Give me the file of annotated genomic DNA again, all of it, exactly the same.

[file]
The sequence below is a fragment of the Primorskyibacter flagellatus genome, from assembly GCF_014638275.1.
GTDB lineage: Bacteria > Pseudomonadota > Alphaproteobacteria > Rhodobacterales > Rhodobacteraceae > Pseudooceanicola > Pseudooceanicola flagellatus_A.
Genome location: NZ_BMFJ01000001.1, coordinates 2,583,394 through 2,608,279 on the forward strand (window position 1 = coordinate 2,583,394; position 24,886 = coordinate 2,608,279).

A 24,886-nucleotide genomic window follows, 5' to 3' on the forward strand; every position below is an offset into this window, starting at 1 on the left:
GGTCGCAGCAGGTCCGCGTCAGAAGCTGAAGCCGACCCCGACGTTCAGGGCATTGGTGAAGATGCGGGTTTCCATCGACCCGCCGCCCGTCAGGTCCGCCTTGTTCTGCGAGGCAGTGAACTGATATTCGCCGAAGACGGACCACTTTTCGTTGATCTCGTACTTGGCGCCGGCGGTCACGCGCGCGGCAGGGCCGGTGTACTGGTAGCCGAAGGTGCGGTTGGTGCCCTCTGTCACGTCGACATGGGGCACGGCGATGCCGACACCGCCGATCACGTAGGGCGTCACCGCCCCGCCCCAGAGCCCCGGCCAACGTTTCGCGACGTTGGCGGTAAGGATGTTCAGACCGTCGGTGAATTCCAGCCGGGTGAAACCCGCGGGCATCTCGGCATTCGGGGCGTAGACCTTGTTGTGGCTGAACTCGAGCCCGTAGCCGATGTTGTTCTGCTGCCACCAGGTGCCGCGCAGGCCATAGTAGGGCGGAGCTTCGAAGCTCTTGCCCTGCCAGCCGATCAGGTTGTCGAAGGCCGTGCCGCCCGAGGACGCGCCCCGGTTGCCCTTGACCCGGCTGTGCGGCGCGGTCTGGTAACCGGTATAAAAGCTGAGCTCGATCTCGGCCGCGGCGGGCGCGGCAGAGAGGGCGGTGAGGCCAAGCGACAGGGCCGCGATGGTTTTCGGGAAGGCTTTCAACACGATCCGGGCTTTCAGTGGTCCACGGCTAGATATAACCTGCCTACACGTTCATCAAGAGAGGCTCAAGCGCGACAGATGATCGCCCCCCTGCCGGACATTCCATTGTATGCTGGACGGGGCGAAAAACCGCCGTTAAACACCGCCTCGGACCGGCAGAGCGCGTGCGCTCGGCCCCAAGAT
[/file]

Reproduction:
The sequence below is a fragment of the Primorskyibacter flagellatus genome, from assembly GCF_014638275.1.
GTDB lineage: Bacteria > Pseudomonadota > Alphaproteobacteria > Rhodobacterales > Rhodobacteraceae > Pseudooceanicola > Pseudooceanicola flagellatus_A.
Genome location: NZ_BMFJ01000001.1, coordinates 2,583,394 through 2,608,279 on the forward strand (window position 1 = coordinate 2,583,394; position 24,886 = coordinate 2,608,279).

A 24,886-nucleotide genomic window follows, 5' to 3' on the forward strand; every position below is an offset into this window, starting at 1 on the left:
GGTCGCAGCAGGTCCGCGTCAGAAGCTGAAGCCGACCCCGACGTTCAGGGCATTGGTGAAGATGCGGGTTTCCATCGACCCGCCGCCCGTCAGGTCCGCCTTGTTCTGCGAGGCAGTGAACTGATATTCGCCGAAGACGGACCACTTTTCGTTGATCTCGTACTTGGCGCCGGCGGTCACGCGCGCGGCAGGGCCGGTGTACTGGTAGCCGAAGGTGCGGTTGGTGCCCTCTGTCACGTCGACATGGGGCACGGCGATGCCGACACCGCCGATCACGTAGGGCGTCACCGCCCCGCCCCAGAGCCCCGGCCAACGTTTCGCGACGTTGGCGGTAAGGATGTTCAGACCGTCGGTGAATTCCAGCCGGGTGAAACCCGCGGGCATCTCGGCATTCGGGGCGTAGACCTTGTTGTGGCTGAACTCGAGCCCGTAGCCGATGTTGTTCTGCTGCCACCAGGTGCCGCGCAGGCCATAGTAGGGCGGAGCTTCGAAGCTCTTGCCCTGCCAGCCGATCAGGTTGTCGAAGGCCGTGCCGCCCGAGGACGCGCCCCGGTTGCCCTTGACCCGGCTGTGCGGCGCGGTCTGGTAACCGGTATAAAAGCTGAGCTCGATCTCGGCCGCGGCGGGCGCGGCAGAGAGGGCGGTGAGGCCAAGCGACAGGGCCGCGATGGTTTTCGGGAAGGCTTTCAACACGATCCGGGCTTTCAGTGGTCCACGGCTAGATATAACCTGCCTACACGTTCATCAAGAGAGGCTCAAGCGCGACAGATGATCGCCCCCCTGCCGGACATTCCATTGTATGCTGGACGGGGCGAAAAACCGCCGTTAAACACCGCCTCGGACCGGCAGAGCGCGTGCGCTCGGCCCCAAGAT